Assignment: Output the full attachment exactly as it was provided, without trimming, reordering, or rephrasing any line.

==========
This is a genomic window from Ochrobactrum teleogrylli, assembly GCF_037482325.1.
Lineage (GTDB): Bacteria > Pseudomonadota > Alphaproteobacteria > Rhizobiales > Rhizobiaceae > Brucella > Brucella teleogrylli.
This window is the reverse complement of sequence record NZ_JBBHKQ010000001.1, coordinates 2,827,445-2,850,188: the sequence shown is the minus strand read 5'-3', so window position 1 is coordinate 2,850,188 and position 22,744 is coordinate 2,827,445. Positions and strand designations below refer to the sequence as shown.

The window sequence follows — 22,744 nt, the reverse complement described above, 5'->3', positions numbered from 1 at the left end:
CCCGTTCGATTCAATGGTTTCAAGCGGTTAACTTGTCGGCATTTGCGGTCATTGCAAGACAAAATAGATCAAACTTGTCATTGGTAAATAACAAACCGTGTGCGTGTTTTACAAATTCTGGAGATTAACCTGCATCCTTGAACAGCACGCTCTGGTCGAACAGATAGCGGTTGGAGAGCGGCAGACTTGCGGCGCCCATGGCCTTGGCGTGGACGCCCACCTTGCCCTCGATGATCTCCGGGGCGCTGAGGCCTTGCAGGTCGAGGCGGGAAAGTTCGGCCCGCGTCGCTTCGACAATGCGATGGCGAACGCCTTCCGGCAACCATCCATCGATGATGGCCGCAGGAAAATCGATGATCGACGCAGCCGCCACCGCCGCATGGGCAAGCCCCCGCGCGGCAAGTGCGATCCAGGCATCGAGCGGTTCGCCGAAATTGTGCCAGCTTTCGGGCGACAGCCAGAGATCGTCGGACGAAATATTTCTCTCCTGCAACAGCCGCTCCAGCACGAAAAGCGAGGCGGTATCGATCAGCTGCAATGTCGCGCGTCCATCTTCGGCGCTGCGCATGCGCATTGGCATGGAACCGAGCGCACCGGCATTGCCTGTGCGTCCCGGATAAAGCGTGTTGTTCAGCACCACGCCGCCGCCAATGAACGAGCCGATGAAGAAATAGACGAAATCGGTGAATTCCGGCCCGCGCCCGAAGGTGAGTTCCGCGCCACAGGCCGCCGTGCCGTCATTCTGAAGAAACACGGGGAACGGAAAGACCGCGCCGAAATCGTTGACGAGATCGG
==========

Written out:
This is a genomic window from Ochrobactrum teleogrylli, assembly GCF_037482325.1.
Lineage (GTDB): Bacteria > Pseudomonadota > Alphaproteobacteria > Rhizobiales > Rhizobiaceae > Brucella > Brucella teleogrylli.
This window is the reverse complement of sequence record NZ_JBBHKQ010000001.1, coordinates 2,827,445-2,850,188: the sequence shown is the minus strand read 5'-3', so window position 1 is coordinate 2,850,188 and position 22,744 is coordinate 2,827,445. Positions and strand designations below refer to the sequence as shown.

The window sequence follows — 22,744 nt, the reverse complement described above, 5'->3', positions numbered from 1 at the left end:
CCCGTTCGATTCAATGGTTTCAAGCGGTTAACTTGTCGGCATTTGCGGTCATTGCAAGACAAAATAGATCAAACTTGTCATTGGTAAATAACAAACCGTGTGCGTGTTTTACAAATTCTGGAGATTAACCTGCATCCTTGAACAGCACGCTCTGGTCGAACAGATAGCGGTTGGAGAGCGGCAGACTTGCGGCGCCCATGGCCTTGGCGTGGACGCCCACCTTGCCCTCGATGATCTCCGGGGCGCTGAGGCCTTGCAGGTCGAGGCGGGAAAGTTCGGCCCGCGTCGCTTCGACAATGCGATGGCGAACGCCTTCCGGCAACCATCCATCGATGATGGCCGCAGGAAAATCGATGATCGACGCAGCCGCCACCGCCGCATGGGCAAGCCCCCGCGCGGCAAGTGCGATCCAGGCATCGAGCGGTTCGCCGAAATTGTGCCAGCTTTCGGGCGACAGCCAGAGATCGTCGGACGAAATATTTCTCTCCTGCAACAGCCGCTCCAGCACGAAAAGCGAGGCGGTATCGATCAGCTGCAATGTCGCGCGTCCATCTTCGGCGCTGCGCATGCGCATTGGCATGGAACCGAGCGCACCGGCATTGCCTGTGCGTCCCGGATAAAGCGTGTTGTTCAGCACCACGCCGCCGCCAATGAACGAGCCGATGAAGAAATAGACGAAATCGGTGAATTCCGGCCCGCGCCCGAAGGTGAGTTCCGCGCCACAGGCCGCCGTGCCGTCATTCTGAAGAAACACGGGGAACGGAAAGACCGCGCCGAAATCGTTGACGAGATCGG